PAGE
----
Time Trek

I’d like to explain my timescales here. 

The earth is thought to be around 4.55 billion years old. Call it 4,550 million years old. Or 4,550,000,000 years old. Or what have you.

My fellowship at MIT lasts until mid-May. Right around my birthday. And around the time when my brother is expecting his 2nd child to be born. And that’s about 4.5 months from now. So we’ll call it 4 months plus 15 days. Or 135 days, since this year January, February, March and April have an average of 30 days, rather conveniently.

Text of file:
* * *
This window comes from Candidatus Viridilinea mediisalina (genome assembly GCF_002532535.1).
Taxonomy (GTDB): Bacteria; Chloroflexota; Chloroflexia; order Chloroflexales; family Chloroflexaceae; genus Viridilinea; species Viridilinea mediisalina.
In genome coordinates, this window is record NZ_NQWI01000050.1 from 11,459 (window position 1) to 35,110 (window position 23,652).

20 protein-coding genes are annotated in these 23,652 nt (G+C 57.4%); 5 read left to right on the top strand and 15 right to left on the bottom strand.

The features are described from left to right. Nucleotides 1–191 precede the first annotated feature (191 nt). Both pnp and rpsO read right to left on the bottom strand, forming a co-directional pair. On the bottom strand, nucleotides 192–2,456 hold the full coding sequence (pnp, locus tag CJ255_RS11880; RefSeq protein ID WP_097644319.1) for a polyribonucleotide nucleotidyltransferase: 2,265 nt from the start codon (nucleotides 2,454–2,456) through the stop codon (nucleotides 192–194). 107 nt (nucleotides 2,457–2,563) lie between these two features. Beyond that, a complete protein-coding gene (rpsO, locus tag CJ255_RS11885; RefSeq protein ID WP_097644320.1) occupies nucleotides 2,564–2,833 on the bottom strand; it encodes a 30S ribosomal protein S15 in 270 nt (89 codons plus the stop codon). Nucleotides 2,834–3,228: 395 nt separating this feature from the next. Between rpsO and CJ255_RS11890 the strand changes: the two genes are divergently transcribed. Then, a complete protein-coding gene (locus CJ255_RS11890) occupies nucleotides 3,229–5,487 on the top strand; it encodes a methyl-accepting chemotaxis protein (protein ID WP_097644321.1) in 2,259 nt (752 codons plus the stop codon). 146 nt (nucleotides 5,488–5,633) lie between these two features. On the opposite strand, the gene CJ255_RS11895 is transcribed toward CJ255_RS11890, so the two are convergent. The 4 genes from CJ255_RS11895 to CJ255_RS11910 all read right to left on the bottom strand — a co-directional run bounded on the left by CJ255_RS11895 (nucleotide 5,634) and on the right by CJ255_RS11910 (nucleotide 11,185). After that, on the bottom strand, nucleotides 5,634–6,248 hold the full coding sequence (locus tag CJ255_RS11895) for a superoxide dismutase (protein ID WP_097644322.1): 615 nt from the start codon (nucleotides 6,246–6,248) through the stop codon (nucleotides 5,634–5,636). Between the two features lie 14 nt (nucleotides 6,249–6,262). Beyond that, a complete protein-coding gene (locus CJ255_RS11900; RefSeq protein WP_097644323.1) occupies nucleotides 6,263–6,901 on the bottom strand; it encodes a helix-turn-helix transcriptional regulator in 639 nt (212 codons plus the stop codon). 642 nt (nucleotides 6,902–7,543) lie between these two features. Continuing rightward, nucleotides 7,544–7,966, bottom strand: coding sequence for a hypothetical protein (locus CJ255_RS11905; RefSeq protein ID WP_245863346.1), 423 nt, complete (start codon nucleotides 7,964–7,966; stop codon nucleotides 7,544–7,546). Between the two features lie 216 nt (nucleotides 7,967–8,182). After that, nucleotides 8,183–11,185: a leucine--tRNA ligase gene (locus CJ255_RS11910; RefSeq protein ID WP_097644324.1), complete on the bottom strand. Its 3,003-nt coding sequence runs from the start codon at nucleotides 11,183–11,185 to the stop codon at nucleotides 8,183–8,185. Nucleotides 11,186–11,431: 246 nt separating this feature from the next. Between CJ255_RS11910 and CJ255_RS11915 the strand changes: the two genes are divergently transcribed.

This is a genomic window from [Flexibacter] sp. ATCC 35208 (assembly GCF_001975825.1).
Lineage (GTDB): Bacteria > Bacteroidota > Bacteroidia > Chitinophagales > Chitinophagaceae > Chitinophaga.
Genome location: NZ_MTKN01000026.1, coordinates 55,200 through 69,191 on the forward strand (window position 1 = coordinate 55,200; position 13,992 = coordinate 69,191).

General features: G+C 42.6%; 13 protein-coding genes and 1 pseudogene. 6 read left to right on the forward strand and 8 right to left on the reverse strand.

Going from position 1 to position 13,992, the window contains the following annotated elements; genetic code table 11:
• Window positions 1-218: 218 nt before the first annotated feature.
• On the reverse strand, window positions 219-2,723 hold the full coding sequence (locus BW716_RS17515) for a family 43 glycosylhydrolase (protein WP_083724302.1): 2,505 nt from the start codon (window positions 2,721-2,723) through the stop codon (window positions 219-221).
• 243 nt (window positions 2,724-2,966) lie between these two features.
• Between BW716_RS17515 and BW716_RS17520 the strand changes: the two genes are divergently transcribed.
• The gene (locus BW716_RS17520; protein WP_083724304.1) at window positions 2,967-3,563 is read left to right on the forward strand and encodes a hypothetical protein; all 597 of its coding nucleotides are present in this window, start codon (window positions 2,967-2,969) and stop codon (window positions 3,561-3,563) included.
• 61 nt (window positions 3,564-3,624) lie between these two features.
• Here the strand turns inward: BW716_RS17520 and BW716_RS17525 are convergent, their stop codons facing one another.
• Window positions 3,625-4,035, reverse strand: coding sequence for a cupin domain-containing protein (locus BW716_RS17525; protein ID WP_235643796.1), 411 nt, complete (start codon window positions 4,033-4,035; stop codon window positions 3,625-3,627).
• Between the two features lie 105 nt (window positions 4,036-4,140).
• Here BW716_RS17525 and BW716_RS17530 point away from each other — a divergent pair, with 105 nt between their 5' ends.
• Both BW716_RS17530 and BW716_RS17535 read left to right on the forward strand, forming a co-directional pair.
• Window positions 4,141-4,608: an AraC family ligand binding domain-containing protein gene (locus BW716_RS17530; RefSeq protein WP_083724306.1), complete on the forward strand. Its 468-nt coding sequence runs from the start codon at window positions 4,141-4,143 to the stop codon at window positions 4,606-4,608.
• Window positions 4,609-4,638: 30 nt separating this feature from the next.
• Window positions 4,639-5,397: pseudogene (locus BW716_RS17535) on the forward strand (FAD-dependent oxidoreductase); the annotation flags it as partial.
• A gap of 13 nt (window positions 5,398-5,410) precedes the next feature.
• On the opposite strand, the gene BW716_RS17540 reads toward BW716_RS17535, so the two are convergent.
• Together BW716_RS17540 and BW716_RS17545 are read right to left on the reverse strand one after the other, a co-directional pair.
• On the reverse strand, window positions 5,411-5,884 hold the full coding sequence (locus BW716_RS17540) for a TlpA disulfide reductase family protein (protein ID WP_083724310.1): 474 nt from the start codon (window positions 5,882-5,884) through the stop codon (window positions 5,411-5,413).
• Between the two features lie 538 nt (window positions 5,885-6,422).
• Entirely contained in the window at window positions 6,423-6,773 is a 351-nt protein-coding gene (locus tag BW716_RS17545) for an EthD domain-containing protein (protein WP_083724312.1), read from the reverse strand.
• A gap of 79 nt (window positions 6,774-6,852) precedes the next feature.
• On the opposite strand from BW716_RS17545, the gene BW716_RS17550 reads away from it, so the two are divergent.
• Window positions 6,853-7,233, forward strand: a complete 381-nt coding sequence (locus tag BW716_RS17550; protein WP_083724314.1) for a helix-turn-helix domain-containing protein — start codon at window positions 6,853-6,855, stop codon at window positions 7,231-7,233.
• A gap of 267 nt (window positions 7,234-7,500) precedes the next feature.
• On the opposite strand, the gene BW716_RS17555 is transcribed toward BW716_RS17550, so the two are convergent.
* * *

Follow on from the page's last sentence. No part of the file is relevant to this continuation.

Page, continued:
Not that this helps explain anything.

Not that this helps explain anything.

Okay, so 4,550,000,000 divided by 135 = 33,703,703 years per day. In other words: 

  • a day of Ian Time equals 33.7 million years of Earth Time;
  • an hour of Ian Time equals 1.4 million years of Earth Time;
  • a minute of Ian Time equals 23,405 years of Earth Time;
  • a second of Ian Time equals 390 years of Earth Time. 

Looking ahead towards some big events this year, I’ve got to mark my calendar for:

  • January 19th — the Late Heavy Bombardment — will there be a hailstorm?
  • March 1st — the Great Oxidization Event — avoid Beijing
  • May 7th — the end-Permian Extinction — avoid Siberian volcanoes

Just to name a few. We wouldn't want to give everything away!